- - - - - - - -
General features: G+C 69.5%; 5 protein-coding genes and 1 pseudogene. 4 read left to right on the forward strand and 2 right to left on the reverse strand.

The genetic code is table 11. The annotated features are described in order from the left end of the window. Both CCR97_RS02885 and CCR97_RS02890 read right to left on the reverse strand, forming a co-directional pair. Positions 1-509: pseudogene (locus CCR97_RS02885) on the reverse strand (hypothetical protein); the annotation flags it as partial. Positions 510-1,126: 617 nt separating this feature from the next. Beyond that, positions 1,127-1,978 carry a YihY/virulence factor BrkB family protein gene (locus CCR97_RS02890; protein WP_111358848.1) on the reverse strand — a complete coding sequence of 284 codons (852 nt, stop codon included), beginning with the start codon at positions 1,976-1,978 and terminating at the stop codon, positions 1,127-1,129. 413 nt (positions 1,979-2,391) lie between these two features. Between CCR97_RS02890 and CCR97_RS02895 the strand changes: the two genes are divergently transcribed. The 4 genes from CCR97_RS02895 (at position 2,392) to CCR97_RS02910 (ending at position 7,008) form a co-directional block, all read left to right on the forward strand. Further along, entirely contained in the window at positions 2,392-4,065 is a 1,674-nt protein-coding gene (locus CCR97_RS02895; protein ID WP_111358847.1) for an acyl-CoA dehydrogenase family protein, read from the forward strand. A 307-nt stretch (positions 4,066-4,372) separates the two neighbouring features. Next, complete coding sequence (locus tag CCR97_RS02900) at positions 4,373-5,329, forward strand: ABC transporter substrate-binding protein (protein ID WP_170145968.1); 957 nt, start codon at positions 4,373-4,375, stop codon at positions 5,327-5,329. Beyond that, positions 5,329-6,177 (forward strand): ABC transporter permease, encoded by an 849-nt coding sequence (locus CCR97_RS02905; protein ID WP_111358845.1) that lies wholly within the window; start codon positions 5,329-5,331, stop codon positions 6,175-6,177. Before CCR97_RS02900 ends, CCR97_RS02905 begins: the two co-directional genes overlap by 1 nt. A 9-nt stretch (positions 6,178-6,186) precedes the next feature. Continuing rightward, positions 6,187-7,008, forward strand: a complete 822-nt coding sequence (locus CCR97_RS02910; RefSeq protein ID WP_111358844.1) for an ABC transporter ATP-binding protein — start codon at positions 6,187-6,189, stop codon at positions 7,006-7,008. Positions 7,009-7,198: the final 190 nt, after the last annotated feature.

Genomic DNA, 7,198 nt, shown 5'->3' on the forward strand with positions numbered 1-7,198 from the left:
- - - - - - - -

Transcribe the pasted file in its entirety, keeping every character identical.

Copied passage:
General features: G+C 69.5%; 5 protein-coding genes and 1 pseudogene. 4 read left to right on the forward strand and 2 right to left on the reverse strand.

The genetic code is table 11. The annotated features are described in order from the left end of the window. Both CCR97_RS02885 and CCR97_RS02890 read right to left on the reverse strand, forming a co-directional pair. Positions 1-509: pseudogene (locus CCR97_RS02885) on the reverse strand (hypothetical protein); the annotation flags it as partial. Positions 510-1,126: 617 nt separating this feature from the next. Beyond that, positions 1,127-1,978 carry a YihY/virulence factor BrkB family protein gene (locus CCR97_RS02890; protein WP_111358848.1) on the reverse strand — a complete coding sequence of 284 codons (852 nt, stop codon included), beginning with the start codon at positions 1,976-1,978 and terminating at the stop codon, positions 1,127-1,129. 413 nt (positions 1,979-2,391) lie between these two features. Between CCR97_RS02890 and CCR97_RS02895 the strand changes: the two genes are divergently transcribed. The 4 genes from CCR97_RS02895 (at position 2,392) to CCR97_RS02910 (ending at position 7,008) form a co-directional block, all read left to right on the forward strand. Further along, entirely contained in the window at positions 2,392-4,065 is a 1,674-nt protein-coding gene (locus CCR97_RS02895; protein ID WP_111358847.1) for an acyl-CoA dehydrogenase family protein, read from the forward strand. A 307-nt stretch (positions 4,066-4,372) separates the two neighbouring features. Next, complete coding sequence (locus tag CCR97_RS02900) at positions 4,373-5,329, forward strand: ABC transporter substrate-binding protein (protein ID WP_170145968.1); 957 nt, start codon at positions 4,373-4,375, stop codon at positions 5,327-5,329. Beyond that, positions 5,329-6,177 (forward strand): ABC transporter permease, encoded by an 849-nt coding sequence (locus CCR97_RS02905; protein ID WP_111358845.1) that lies wholly within the window; start codon positions 5,329-5,331, stop codon positions 6,175-6,177. Before CCR97_RS02900 ends, CCR97_RS02905 begins: the two co-directional genes overlap by 1 nt. A 9-nt stretch (positions 6,178-6,186) precedes the next feature. Continuing rightward, positions 6,187-7,008, forward strand: a complete 822-nt coding sequence (locus CCR97_RS02910; RefSeq protein ID WP_111358844.1) for an ABC transporter ATP-binding protein — start codon at positions 6,187-6,189, stop codon at positions 7,006-7,008. Positions 7,009-7,198: the final 190 nt, after the last annotated feature.

Genomic DNA, 7,198 nt, shown 5'->3' on the forward strand with positions numbered 1-7,198 from the left: